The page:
Worlds, Tyrone v. Leonard, D.

Filing 13

Opinion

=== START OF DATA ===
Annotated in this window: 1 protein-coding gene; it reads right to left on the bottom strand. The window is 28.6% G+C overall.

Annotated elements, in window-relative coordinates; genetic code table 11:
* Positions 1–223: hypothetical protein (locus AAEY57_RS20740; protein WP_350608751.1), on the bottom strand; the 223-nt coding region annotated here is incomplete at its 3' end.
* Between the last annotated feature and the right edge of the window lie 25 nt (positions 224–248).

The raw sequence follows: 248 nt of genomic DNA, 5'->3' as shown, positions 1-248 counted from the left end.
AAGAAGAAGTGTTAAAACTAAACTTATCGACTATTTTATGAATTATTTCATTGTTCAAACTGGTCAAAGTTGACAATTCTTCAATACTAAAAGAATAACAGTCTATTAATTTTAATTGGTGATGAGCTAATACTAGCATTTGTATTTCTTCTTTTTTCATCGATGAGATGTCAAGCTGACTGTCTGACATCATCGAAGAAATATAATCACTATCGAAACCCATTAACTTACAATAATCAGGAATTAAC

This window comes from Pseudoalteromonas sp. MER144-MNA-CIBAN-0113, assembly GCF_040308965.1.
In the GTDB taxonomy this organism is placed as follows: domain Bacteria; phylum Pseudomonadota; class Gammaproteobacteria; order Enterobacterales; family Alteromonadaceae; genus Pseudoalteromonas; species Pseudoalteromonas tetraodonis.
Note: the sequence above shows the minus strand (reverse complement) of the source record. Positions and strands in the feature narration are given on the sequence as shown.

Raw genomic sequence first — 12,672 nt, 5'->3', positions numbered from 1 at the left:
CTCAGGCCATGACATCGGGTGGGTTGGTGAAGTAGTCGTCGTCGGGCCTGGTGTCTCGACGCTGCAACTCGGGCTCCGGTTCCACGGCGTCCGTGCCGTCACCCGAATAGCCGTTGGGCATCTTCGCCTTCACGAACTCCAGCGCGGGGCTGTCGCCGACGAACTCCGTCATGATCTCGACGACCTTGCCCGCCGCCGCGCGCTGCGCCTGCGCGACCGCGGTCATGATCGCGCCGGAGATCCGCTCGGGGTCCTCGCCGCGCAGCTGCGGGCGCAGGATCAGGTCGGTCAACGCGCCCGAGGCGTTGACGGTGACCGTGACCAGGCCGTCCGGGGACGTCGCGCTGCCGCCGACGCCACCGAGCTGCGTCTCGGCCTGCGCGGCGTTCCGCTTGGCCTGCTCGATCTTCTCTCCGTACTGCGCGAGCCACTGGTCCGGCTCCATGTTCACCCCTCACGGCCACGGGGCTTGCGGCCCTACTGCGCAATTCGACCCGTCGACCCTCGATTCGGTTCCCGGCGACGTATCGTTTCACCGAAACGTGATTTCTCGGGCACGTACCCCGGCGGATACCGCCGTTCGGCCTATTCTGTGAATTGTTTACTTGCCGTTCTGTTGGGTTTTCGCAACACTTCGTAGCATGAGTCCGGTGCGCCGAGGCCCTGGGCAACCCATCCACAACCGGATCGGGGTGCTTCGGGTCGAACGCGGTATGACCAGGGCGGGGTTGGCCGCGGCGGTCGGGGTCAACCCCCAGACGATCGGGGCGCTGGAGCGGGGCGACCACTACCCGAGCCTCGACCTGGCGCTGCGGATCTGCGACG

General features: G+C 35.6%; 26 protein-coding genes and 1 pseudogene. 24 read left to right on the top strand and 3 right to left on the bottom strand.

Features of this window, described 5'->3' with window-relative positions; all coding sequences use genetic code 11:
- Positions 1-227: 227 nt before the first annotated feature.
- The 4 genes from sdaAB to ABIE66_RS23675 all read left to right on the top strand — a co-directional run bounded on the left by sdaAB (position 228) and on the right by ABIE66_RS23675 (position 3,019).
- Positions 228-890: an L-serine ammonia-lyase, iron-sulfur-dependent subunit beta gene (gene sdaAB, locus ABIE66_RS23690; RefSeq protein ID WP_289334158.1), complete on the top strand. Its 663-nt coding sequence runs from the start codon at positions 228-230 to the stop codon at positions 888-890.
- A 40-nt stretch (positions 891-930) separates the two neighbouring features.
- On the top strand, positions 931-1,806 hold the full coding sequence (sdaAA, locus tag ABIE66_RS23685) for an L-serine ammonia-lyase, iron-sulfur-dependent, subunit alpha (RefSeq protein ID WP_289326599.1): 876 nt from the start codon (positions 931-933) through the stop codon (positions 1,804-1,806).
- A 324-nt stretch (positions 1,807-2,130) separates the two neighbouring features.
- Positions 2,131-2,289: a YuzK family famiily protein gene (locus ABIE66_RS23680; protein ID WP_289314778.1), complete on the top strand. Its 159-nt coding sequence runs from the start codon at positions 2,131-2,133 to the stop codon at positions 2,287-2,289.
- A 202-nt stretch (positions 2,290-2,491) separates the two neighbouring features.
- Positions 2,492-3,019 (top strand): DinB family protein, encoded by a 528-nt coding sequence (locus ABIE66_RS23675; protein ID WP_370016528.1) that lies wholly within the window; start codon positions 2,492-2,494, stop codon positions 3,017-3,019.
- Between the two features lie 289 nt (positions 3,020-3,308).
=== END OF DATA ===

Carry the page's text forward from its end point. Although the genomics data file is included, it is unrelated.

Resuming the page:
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NONPRECEDENTIAL DISPOSITION To be cited only in accordance with Fed. R. App. P. 32.1 United States Court of Appeals For the Seventh Circuit Chicago, Illinois 60604 Submitted April 16, 2008* Decided May 13, 2008 Before FRANK H. EASTERBROOK, Chief Judge DIANE P. WOOD, Circuit Judge ANN CLAIRE WILLIAMS, Circuit Judge No. 073182 TYRONE V. WORLDS, PlaintiffAppellant, v. No. 3:06cv174 RM NANCY SPIEGLA, et al., DefendantsAppellees. Robert L. Miller Jr., Chief Judge. O R D E R Tyrone Worlds, a former inmate of the Indiana State Department of Corrections, brought this suit under 42 U.S.C. 1983, alleging that prison officials violated his right to due process when, because of an error, the prison extended his incarceration by four and a Appeal from the United States District Court for the Northern District of Indiana, South Bend Division. After examining the briefs and the record, we have concluded that oral argument is unnecessary. Thus, the appeal is submitted on the briefs and the record. See FED. R. APP. P. 34(a)(2). * No. 073182 Page 2 half months. The district court granted the defendants' motions for summary judgment because Worlds did not show that the defendants acted with the requisite intent. We affirm. In 2001, guards at Indiana's Westville Correctional Center discovered a pair of officer's gloves in Worlds' cell and charged him with violating prison rules. He pleaded guilty to "unauthorized relocation," a Class C violation, before a threeperson Conduct Adjustment Board (CAB). David Leonard was chairman of the CAB and Nancy Spiegla was a member of the panel. Leonard, when filling out his report, incorrectly wrote the numerical code for "unauthorized possession," a more serious Class B violation, although in the box labeled "offense" Leonard wrote "unauthorized relocation." Spiegla, who signed the report as a member of the CAB, failed to notice the discrepancy between the offense code and the listed offense. The wrong offense code was entered into a computer database and the error ultimately resulted in Worlds losing credit for good behavior. Worlds complained to prison authorities, but his complaints fell on deaf ears. Finally, in December 2004, a federal district court issued a writ of habeas corpus under 28 U.S.C. 2254 and overturned the CAB's finding for unauthorized possession, the Class B violation. Worlds v. Buss, No. 3:02CV498AS, (N.D. Ind. Dec. 3, 2004). Worlds's victory, however, was hollow, because he had already been freed from prison on parole and, according to him, spent four more months in prison than he otherwise would have. It is unclear whether the parole board shortened his period of parole as a result of the decision. See White v. Ind. Parole Bd., 266 F.3d 759, 763 (7th Cir. 2001). Worlds sued Spiegla, Leonard, and J. David Donahue, the Commissioner of the Indiana Department of Corrections, under 1983, alleging that they violated his right to due process. Worlds did not make any specific allegations regarding Donahue, but he alleged that Spiegla and Leonard were responsible for his prolonged incarceration. The district court granted the defendants' motions for summary judgment, and Worlds now appeals. We review a district court's grant of summary judgment de novo. Levy v. Minn. Life Ins. Co., 517 F.3d 519, 520 (7th Cir. 2008). To obtain relief under 1983, Worlds must show that the defendants deprived him of his constitutional rights. Kramer, 384 F.3d at 861; Bublitz v. Cottey, 327 F.3d 485, 488 (7th Cir. 2003). Worlds suggests that his victory on his petition for writ of habeas corpus entitles him to relief on his claim against the defendants in this case. It is true that the unlawful deprivation of Worlds's goodtime credits violated his constitutional rights: The district court issued a writ of habeas corpus to Worlds, and 2254 allows relief only when a prisoner "is in custody in violation of the Constitution or laws or treaties of the United States." 28 U.S.C. 2254(a). But that does not translate into personal liability of the current defendants, who were not parties to the collateral proceedings under 2254; they have have not had the opportunity to litigate the claims presented here. See Garza v. Henderson, 779 No. 073182 Page 3 F.2d. 390, 393394 (7th Cir. 1985) (although district court had previously issued petitioner a writ of habeas corpus because inmate's constitutional rights had been violated when he did not receive notice of a disciplinary hearing, defendants sued in their private capacity could not be estopped from challenging the lack of notice.) See also HD Mich., Inc. v. Top Quality Serv., Inc, 496 F.3d 755, 760 (7th Cir. 2007) (requiring identity of parties for a decision to have collateral estoppel effect). Therefore, Worlds cannot rely on the habeas corpus judgment to show that the current defendants are liable under section 1983. To sustain a claim under 1983, Worlds must show that an official recklessly deprived, made a deliberate decision to deprive, or acted with gross negligence in depriving him of life, liberty, or property. Brokaw v. Mercer County, 235 F.3d 1000, 1012 (7th Cir. 2000); Jordan v. Fox, Rothschild, O'Brien & Frankel, 20 F.3d 1250, 1277 (3d Cir. 1994). Negligent conduct on the part of a state official is insufficient to make out a constitutional violation. Daniels v. Williams, 474 U.S. 327, 331, 33334 (1986); Davidson v. Cannon, 474 U.S. 344, 34748 (1986); Russ v. Watts, 414 F.3d 783, 78889 (7th Cir. 2005). Here, Leonard provided an affidavit with his motion for summary judgment stating that the miscoding of Worlds's offense was a simple mistake. Spiegla averred that she relied on Leonard to fill out the form correctly, signed it without reading it, and did not notice the discrepancy between the offense code and the stated offense. Worlds did not even allege that Leonard and Spiegla possessed the required intent to deprive him of his liberty, let alone submit evidence to show they acted recklessly or deliberately. As to Donahue, Worlds does not allege that he contributed to or knew about the mistake, and a supervisor is not vicariously liable for a subordinate's conduct that violates a plaintiff's constitutional rights absent the supervisor's knowledge and approval of the conduct. Chavez v. Ill. State Police, 251 F.3d 612, 651 (7th Cir. 2001). Accordingly, the district court properly granted summary judgment in favor of the defendants. AFFIRMED.